“Giving one Catholicity, God deprives one of the pleasure of looking for it but here again He has shown His mercy for such a one as myself … who, if it had not been given, would not have looked.”
—Flannery O’Connor, September 24, 1947, from A Prayer Journal (2013)
A former student of mine from Chicago sent me a short collection from Flannery O’Connor’s Journals. These jottings are from 1946–47, each in the form of a prayer or discussion about prayer. The book has but thirty-seven pages of text. It also reproduces the script version found in Miss O’Connor’s “Sterling Note Book.” She had a very clear, legible, and neat script.
Flannery O’Connor had a genius for revealing our souls in her own prayers. Prayer, of course, is also an ancient literary form. Our Sunday Visitor Press recently published a collection of Benedict XVI’s reflections on prayer, titled Prayer. He began with several samples of prayer from many religious traditions, ancient and classical. What makes O’Connor unique, I think, is that she prays that she simply be a good writer, telling a good story. “I don’t know, but, dear God, I wish you would take care of making it a good story because I don’t know how, just like I don’t know how to write it, but it came.” “Please help me, dear Lord, to be a good writer and to get something else published.” I do not think good writers know ahead of time what exactly they will write. The knowing what they will write, especially its truth, comes; as O’Connor says—“it just came.”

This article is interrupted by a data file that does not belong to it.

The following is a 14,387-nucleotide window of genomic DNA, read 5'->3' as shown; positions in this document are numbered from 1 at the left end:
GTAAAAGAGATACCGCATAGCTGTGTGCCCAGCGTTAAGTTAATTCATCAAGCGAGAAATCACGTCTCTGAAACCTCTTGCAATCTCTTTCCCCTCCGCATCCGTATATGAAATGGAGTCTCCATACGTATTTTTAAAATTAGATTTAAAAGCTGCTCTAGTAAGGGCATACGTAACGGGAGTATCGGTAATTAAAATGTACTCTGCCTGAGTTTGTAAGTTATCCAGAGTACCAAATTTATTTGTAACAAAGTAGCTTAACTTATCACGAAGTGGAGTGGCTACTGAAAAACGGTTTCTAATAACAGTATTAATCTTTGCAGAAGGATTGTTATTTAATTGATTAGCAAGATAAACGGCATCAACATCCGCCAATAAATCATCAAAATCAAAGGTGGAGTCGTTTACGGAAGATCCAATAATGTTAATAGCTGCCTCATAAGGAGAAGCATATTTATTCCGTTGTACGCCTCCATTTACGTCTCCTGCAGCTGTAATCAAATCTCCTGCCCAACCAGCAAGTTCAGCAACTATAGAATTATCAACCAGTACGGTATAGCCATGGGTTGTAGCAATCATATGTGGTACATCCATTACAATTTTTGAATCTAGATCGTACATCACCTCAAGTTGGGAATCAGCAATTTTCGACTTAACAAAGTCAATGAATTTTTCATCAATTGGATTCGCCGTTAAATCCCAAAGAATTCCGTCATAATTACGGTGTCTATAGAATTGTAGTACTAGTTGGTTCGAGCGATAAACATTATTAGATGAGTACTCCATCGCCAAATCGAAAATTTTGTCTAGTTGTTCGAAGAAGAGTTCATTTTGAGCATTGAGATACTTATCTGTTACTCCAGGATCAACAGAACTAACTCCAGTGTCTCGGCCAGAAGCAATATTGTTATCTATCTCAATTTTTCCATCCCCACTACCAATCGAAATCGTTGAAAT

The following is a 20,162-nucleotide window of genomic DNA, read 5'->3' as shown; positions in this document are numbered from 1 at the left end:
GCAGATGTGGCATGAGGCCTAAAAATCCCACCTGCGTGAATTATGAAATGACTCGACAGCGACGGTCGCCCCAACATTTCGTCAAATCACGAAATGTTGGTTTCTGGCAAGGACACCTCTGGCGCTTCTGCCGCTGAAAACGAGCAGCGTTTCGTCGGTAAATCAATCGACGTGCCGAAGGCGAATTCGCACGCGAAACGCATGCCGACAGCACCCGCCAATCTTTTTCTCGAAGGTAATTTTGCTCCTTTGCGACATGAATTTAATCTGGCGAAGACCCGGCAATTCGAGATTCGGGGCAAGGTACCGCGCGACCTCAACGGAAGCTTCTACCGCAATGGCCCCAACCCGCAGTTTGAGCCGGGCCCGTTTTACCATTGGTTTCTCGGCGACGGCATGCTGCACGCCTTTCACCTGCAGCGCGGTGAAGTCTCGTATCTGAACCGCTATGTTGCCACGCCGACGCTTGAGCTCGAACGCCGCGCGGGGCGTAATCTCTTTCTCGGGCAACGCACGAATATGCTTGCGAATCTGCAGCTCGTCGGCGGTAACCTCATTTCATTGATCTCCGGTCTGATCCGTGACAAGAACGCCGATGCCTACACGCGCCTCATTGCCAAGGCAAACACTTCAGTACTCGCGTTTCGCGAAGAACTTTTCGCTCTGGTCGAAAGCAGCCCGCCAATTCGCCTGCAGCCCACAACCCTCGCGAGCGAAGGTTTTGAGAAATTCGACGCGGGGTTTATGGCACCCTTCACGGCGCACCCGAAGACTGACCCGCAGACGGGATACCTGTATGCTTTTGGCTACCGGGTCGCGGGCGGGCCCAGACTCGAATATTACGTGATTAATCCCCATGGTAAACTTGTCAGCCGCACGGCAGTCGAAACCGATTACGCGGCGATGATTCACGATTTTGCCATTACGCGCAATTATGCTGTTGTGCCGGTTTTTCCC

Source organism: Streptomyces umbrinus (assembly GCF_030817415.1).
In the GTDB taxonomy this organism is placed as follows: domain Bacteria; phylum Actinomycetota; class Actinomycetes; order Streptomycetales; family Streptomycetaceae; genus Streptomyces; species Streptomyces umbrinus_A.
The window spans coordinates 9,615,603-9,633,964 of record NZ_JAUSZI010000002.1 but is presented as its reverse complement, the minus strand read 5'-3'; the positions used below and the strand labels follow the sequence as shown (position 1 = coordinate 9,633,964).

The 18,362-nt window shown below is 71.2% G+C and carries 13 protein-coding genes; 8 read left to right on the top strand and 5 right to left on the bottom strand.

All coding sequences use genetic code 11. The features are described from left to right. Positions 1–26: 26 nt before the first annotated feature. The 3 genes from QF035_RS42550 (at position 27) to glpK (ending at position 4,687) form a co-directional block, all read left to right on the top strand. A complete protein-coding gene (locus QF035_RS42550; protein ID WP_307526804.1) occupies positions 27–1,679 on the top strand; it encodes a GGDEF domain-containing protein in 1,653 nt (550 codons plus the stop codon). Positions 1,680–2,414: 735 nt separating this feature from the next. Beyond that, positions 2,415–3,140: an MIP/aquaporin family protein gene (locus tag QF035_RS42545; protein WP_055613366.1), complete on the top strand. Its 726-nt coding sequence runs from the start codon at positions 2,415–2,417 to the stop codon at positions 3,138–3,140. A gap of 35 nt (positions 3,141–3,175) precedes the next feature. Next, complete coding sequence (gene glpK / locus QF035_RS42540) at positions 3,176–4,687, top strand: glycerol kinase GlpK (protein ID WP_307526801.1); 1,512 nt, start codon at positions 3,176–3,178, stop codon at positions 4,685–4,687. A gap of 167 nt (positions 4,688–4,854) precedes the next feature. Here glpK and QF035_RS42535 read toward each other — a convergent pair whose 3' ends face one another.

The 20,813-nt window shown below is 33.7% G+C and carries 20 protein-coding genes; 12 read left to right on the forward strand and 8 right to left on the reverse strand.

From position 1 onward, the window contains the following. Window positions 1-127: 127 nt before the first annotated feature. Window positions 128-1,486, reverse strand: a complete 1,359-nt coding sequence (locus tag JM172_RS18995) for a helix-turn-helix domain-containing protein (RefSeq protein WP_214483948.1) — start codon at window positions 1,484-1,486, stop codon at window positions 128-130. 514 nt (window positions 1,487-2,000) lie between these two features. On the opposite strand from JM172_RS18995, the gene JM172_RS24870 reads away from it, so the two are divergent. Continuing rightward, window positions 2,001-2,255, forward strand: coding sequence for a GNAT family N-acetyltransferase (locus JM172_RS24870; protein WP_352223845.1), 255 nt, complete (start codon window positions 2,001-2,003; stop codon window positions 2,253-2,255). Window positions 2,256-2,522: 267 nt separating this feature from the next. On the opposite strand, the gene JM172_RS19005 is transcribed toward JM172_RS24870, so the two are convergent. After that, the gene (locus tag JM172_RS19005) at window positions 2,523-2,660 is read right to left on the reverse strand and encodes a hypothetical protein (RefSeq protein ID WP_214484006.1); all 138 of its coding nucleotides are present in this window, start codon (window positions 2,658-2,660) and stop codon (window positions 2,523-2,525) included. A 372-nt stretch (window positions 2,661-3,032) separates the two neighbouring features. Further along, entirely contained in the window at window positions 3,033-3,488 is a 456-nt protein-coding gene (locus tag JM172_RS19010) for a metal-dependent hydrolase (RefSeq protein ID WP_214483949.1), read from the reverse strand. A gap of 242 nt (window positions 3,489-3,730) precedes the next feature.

In the first undated entry, O’Connor writes: “O God, make my mind clear.” As a self-confessed Thomist, O’Connor is probably here not praying for Descartes’ “clear and distinct” ideas. She wryly explains: “Please let Christian principles permeate my writing and please let there be enough of my writing (published) for Christian principles to permeate. I dread, O Lord, losing my faith. My mind is not strong. It is a prey to all sorts of intellectual quackery.”